Employers have a duty to protect their employees from bullying, harassment and discrimination - not only on moral grounds, but legal grounds too. Under the Health and Safety at Work Act 1974, employers are responsible for the health and safety at work of all of their employees.
Bullying and harassment, if they're ignored or badly handled, can create serious problems for a business, including lost productivity, absence and poor performance. In the worst case scenario, your staff could take you to an employment tribunal where you could end up paying them an unlimited amount of compensation.
What is bullying and harassment in the workplace?
An employee can feel threatened by insulting or offensive behaviour from another employee, or feel that they're being taken advantage of. They may also feel humiliated or demoralised. Common forms of bullying are physical violence (or violent gestures), continuous taunting (i.e. verbal abuse) and public humiliation,
Harassment on the grounds of sex, including sexual harassment, is prohibited by law and is viewed as direct discrimination. Employees who are being harassed may feel that they are discriminated because of their sex, race, disability, sexual orientation, age and religion or other belief. They may feel that their dignity is being violated and the atmosphere may be hostile, degrading and offensive for them. Common forms of harassment are offensive jokes, physical contact or sexual advances that are unwelcome, sexual or racial abuse, or abuse concerning sexual orientation, disability, or religion or other belief.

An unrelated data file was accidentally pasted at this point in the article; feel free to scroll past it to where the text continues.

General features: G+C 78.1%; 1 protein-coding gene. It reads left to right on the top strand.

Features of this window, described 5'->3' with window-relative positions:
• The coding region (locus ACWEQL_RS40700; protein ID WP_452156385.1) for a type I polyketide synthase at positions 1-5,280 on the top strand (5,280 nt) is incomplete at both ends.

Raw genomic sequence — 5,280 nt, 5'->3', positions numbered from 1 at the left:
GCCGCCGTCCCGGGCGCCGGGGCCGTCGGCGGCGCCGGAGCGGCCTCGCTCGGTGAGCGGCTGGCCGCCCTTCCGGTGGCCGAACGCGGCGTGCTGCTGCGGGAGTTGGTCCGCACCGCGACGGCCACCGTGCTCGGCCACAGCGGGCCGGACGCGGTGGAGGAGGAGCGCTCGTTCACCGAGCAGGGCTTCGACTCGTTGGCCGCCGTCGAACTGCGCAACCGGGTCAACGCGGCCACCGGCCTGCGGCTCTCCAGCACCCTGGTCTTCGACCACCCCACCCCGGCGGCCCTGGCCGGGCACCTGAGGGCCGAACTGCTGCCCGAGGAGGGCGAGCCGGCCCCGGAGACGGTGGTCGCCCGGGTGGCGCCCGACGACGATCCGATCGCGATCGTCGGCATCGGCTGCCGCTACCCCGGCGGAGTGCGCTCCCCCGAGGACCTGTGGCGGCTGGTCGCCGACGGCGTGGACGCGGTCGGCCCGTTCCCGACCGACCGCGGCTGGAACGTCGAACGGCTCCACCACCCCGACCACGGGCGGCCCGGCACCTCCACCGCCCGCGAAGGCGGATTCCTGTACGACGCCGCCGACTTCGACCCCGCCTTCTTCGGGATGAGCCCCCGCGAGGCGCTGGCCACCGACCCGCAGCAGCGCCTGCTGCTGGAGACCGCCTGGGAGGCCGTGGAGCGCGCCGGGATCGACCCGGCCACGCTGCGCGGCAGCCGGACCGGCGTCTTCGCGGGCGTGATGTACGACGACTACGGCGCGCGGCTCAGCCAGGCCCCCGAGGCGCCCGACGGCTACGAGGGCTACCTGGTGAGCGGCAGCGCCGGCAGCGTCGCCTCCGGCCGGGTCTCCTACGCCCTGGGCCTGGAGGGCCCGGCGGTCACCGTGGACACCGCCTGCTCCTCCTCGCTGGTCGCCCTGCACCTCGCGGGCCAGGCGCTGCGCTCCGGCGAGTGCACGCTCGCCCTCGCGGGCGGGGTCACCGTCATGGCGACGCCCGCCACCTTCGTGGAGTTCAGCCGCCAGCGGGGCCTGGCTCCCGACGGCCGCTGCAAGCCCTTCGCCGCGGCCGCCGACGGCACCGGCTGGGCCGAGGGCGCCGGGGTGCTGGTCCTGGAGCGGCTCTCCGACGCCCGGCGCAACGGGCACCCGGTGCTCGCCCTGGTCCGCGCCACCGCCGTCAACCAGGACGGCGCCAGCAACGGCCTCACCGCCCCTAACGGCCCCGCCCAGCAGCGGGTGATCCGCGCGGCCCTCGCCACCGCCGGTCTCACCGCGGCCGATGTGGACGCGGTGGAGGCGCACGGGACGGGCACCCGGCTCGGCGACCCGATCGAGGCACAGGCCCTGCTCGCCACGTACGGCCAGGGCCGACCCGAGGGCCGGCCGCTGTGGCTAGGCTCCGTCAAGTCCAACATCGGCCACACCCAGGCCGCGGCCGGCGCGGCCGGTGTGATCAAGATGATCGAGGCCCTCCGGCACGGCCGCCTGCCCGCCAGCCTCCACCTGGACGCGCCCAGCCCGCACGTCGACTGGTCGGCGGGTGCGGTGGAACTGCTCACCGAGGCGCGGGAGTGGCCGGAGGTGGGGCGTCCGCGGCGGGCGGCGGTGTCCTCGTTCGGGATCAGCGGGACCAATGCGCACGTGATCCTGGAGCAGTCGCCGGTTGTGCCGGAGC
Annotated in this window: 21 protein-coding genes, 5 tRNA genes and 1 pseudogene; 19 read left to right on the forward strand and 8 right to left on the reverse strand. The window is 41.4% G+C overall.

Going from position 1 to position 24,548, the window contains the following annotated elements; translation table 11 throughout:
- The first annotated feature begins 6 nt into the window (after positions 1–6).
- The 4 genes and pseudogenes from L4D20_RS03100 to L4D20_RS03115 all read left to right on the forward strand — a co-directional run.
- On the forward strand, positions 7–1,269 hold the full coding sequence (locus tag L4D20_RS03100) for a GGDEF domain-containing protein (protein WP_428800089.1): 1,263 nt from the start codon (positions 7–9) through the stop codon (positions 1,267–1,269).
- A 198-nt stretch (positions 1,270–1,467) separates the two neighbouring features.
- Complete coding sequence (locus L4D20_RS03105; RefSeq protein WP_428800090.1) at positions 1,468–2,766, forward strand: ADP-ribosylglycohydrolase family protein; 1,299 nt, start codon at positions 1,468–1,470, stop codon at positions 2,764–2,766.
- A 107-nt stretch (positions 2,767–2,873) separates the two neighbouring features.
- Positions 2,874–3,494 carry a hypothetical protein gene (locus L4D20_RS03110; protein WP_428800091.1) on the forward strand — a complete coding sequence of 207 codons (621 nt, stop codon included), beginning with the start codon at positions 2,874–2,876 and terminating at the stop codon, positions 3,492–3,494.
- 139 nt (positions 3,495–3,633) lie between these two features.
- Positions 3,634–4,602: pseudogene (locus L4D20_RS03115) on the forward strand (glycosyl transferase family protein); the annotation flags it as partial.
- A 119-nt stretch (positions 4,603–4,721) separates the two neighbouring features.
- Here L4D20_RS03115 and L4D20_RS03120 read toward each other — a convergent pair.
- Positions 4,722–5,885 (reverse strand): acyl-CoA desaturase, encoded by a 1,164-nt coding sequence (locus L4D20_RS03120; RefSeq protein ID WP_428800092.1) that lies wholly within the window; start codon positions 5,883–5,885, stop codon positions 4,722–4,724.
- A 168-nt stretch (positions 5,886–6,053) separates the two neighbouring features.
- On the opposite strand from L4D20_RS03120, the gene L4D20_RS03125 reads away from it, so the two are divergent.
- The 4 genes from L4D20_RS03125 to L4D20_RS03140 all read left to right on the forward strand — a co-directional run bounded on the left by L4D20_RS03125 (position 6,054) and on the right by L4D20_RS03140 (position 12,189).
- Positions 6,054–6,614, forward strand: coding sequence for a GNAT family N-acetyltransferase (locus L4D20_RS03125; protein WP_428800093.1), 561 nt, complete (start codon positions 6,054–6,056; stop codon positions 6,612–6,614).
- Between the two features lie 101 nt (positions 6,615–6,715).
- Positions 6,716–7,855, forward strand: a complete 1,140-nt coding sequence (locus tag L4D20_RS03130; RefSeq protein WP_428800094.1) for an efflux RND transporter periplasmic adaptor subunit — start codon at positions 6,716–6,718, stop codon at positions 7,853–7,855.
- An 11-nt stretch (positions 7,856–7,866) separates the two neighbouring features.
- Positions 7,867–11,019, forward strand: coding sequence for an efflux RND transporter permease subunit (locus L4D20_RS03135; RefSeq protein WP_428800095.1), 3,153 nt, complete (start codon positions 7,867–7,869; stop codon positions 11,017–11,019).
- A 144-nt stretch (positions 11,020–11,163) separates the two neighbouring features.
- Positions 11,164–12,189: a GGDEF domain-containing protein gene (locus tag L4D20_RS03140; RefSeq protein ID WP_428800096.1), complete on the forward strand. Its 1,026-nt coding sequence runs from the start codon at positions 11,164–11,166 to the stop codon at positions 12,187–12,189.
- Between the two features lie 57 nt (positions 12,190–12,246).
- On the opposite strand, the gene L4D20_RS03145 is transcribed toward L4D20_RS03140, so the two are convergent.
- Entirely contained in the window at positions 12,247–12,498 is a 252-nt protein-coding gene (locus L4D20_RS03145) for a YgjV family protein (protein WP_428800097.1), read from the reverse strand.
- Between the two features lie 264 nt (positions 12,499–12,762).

It's good practice for employers to detail in writing the grievance and disciplinary procedures for unacceptable behaviour in their Staff Handbook. To easily create a grievance and disciplinary procedure for your business, buy our Staff Handbook. Alternatively, our Staff Handbook can be found in our Employment Contracts Kit, along with various full-time, part-time and domestic employment contracts for you to use.
What should employers do about bullying and harassment?
Firstly, employers should frame a formal policy on bullying and harassment. You, as an employer, can include it in other personnel policies, but if you create a standalone document, it should outline the following:
Your business should also have policies and procedures for dealing with grievance and disciplinary matters - even if it's a small business - and your employees should know who they can turn to if they have a problem with bullying or harassment. Set out, in writing, to your employees the grievance and disciplinary procedures that will take affect. Our Staff Handbook details both procedures, or our Staff Handbook can be found in our Employment Contracts Kit, which includes a collection of employment contracts and expert guidance on how to use them.
Employers should deal with complaints promptly and when the complaint is formally discussed, as part of the grievance procedure, the complainant, and the subject of the complaint, can be accompanied by a fellow employee or trade union representative of their choice.
It's important that you, as an employer, stress that if an individual does complain about bullying or harassment, the complaint will remain confidential. Employees will be reluctant to come forward if they feel that they won't receive a sympathetic ear from their employers or they will be confronted by the person they are complaining about.
Secondly, set a good example and make sure that your behaviour, as an employer, isn't too bullish. Try to create a company where communication is important and consult your employees often. If you stay away from an authoritarian style, then this should lessen the chances of bullying and harassment. You could also send a statement to all staff setting out what standards you, as an employer, expect and stress that bullying, harassment and discrimination will not be tolerated.
Published on: June 2, 2008